An assessment of the contribution of electromyographic biofeedback as an adjunct therapy in the physical training of spinal cord injured persons

K. John Klose, Belinda M. Needham, Debbie Schmidt, James G. Broton, Barth A Green

Research output: Contribution to journalArticle

16 Scopus citations


This study tested the efficacy of biofeedback when administered in conjunction with physical rehabilitation therapy to chronic C5-7 quadriplegics. Triceps brachii, biceps brachii, wrist extensors, and wrist flexors were tested. The studied muscles were compromised by the injury to varying degrees, but were often still useful to these subjects. An exercise regimen was given to all subjects. In addition, subjects were separated into two groups: those who received biofeedback training and those who did not. Two measures of performance were tested: manual muscle scores and functional activities scores. Both groups scored significantly higher on both measures after 12 weeks of rehabilitation therapy. We found no evidence that biofeedback generally increased the amount of improvement seen. These results do not support the routine use of biofeedback in the treatment of chronic spinal cord injury, but rather further stress the importance of exercise therapy for such injuries.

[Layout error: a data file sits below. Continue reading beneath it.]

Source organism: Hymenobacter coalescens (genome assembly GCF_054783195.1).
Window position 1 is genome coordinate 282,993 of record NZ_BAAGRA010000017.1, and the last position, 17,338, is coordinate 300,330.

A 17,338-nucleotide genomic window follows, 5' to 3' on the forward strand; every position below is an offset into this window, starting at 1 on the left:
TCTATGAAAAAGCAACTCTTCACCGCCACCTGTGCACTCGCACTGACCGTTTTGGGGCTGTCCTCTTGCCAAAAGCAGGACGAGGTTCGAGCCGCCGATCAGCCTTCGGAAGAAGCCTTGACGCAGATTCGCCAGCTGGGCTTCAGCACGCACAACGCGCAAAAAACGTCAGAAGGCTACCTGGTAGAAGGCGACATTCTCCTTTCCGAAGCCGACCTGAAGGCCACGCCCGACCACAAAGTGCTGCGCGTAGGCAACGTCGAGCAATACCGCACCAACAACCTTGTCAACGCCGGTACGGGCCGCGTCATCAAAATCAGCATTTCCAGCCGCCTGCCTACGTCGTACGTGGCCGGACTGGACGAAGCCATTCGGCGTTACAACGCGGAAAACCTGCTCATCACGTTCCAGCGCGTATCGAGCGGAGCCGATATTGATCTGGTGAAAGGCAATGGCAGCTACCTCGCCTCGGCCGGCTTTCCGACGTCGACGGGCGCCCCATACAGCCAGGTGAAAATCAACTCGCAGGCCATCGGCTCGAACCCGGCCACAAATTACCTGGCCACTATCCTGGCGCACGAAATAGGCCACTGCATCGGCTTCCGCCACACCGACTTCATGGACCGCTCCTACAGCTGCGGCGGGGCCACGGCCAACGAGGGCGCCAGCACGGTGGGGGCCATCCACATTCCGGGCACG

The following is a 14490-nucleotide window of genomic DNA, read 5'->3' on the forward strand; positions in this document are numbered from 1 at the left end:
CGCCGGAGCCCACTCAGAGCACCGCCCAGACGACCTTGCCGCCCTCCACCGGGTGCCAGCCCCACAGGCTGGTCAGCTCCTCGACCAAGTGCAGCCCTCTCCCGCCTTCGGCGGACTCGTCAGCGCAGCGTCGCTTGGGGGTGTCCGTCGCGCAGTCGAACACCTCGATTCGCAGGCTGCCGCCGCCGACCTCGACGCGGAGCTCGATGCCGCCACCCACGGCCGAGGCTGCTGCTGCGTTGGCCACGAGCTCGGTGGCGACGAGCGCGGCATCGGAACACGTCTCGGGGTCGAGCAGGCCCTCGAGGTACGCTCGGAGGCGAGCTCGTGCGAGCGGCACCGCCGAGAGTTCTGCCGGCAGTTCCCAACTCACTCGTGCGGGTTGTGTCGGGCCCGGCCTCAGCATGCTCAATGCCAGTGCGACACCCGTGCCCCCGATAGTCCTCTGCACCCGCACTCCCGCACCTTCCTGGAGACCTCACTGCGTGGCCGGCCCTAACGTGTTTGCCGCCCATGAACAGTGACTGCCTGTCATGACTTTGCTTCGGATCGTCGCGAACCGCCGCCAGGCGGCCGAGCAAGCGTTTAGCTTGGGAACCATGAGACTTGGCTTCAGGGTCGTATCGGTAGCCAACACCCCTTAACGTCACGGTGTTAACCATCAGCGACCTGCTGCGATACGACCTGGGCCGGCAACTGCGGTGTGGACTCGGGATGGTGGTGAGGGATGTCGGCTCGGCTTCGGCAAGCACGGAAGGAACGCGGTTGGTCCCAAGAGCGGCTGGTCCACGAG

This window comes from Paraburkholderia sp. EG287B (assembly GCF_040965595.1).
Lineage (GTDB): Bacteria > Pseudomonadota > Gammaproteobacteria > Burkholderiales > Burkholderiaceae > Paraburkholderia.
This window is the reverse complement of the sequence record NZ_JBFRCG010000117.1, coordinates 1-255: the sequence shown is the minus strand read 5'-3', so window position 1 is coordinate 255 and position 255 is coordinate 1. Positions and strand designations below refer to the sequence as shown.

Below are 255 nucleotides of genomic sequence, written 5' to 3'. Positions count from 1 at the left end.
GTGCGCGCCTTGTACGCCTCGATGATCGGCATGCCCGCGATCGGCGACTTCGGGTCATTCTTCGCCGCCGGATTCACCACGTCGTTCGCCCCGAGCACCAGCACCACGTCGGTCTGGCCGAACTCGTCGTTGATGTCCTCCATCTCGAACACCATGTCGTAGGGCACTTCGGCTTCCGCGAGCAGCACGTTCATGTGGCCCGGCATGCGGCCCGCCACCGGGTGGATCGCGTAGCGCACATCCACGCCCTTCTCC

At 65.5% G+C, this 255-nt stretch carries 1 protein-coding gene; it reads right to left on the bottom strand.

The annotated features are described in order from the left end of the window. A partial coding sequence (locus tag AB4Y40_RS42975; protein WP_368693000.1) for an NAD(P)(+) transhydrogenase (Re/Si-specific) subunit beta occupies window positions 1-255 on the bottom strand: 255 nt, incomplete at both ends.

Original languageEnglish
Pages (from-to)453-456
Number of pages4
JournalArchives of Physical Medicine and Rehabilitation
Issue number5
StatePublished - Jan 1 1993



  • Electromyographic biofeedback
  • Exercise
  • Manual muscle test
  • Neuromuscular stimulation Quadriplegia
  • Spinal cord injury

ASJC Scopus subject areas

  • Rehabilitation

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